If India could replicate what Noble laureate Norman Borlaug did in Mexico for Green Revolution to fructify through adoption of hybrid wheat in Punjab and Haryana, why not replicate now the efforts of Uruguay to make India the food bowl of the world. Verghese Kurian’s efforts in Gujarat brought about White Revolution with practically all states replicating the Amul model. But in several other areas like oilseeds, pulses, India is far behind.

The Uruguay model is worth emulating.  To protect milch animals and improve productivity of farm products Uruguay has done scientific study for over a decade using data collected with the help of drones and satellites. Gou rakshaks would do well to adopt the Latin American way of protecting cows so as to raise farm income manifold for poor farmers.

Uruguay is a country in which on an average every farmer has 4 cows and is in number one position worldwide. It is a country with only 33 lakh people but has 1.2 crore cows. Every cow has an electronic chip on its ear.  Through the electronic chip, the owner can track and watch the movement while the farmer is sitting inside a machine to harvest the crop. The screen in front of his harvester not only keeps track of the cow, but also provides data on his crop as well as the cow. The farmer can self-analyse the yield per square metre through the data collected.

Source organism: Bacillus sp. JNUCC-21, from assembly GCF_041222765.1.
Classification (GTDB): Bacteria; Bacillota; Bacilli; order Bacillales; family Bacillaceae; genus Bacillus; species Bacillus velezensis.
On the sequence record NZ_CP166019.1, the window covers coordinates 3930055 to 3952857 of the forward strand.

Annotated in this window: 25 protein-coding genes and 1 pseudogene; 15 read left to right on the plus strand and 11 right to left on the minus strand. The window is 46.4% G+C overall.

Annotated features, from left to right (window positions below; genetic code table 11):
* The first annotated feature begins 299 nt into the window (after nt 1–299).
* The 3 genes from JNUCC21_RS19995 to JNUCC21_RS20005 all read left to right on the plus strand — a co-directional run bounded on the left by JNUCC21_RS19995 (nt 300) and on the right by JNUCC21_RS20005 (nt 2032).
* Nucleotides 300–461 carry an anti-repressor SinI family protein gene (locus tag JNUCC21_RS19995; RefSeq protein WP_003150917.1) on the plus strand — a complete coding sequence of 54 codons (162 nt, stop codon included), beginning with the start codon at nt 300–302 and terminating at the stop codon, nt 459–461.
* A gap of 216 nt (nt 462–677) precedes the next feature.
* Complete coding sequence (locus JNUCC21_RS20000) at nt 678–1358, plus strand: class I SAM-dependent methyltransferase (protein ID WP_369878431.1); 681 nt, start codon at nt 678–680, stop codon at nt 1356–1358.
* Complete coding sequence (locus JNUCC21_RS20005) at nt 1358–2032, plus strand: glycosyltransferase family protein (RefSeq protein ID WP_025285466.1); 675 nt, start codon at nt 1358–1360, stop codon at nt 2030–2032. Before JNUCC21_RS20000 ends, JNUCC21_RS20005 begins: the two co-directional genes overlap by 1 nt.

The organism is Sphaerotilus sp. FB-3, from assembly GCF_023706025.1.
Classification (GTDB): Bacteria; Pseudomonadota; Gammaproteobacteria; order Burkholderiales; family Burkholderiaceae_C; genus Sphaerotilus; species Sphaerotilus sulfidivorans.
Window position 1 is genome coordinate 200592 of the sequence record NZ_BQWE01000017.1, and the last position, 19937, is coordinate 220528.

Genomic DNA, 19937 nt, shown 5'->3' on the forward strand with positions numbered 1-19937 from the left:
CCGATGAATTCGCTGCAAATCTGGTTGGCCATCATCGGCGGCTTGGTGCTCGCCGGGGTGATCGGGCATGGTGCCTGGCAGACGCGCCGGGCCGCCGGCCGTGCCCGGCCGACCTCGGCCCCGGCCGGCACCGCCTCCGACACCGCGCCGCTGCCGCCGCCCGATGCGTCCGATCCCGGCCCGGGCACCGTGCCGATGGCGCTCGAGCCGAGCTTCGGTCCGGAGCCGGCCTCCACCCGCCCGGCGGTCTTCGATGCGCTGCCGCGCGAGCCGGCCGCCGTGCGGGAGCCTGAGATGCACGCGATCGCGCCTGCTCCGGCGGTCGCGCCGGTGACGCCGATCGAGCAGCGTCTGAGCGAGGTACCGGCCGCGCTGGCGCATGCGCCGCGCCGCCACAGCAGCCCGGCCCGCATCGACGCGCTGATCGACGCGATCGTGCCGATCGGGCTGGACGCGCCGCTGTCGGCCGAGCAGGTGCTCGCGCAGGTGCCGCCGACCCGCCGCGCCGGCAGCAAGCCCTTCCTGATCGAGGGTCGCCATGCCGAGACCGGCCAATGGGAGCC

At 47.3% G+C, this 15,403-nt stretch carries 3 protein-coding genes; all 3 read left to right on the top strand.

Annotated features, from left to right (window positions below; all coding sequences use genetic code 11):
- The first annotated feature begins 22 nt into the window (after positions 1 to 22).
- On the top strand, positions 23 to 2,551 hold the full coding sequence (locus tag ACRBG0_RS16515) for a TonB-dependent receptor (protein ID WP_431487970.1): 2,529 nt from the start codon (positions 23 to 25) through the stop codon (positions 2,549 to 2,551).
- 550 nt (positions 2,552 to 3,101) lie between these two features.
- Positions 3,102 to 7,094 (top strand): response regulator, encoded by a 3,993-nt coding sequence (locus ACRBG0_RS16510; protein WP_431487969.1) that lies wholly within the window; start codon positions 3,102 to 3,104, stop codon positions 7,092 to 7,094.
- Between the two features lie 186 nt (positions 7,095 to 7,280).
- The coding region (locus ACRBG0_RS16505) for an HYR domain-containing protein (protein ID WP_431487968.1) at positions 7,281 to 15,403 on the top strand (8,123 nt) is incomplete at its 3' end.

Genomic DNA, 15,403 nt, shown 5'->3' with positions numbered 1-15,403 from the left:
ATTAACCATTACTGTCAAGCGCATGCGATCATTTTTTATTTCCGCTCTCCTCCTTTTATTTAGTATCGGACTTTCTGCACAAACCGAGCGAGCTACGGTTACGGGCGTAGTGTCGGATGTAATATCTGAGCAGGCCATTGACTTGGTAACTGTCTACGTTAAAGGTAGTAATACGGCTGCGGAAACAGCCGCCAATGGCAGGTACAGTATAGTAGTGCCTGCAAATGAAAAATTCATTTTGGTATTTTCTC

Through this smart agriculture, the farmer has not only ensured optimum use of his farm land to get maximum yield but also keep and get maximum milk yield. As a result the productivity and income of farmers have gone up manifold. In 2005 Uruguay’s 33 lakh people produced food grains for its 90 lakh people. Today Uruguay produces food grains for 2.8 crore people and the surplus is exported. Behind this success, was a decade long study by 500 agricultural engineers, who were hired to oversee the whole farming by keeping an eye on the farmer’s activity and the cows with the help of drones and satellites. Based on their study through the data collected, the engineers determined the optimal farming method for grain and milk production. Today all these farmers who were at subsistence level earn much more. The minimum income of a farmer in Uruguay now is $1,90,000 annually, which is equivalent to earning Rs 1,25,000 per month.

One only hopes farm experts in India too do a similar study to make Indian agriculture smart for poor farmers so that their income not only doubles but increases manifold. At present India’s farm exports accounted for only $40 billion annually. In the next few years it is proposed to be taken up to $100 billion and perhaps to $200 billion in a decade or so. The gourakshaks could also employ scientists to improve milk productivity by proper monitoring of cows. Many cows in India die after consuming plastic waste and this too could be tackled through data analysis. (IPA Service)

Did you find apk for android? You can find new Free Android Games and apps.
Share.

Leave A Reply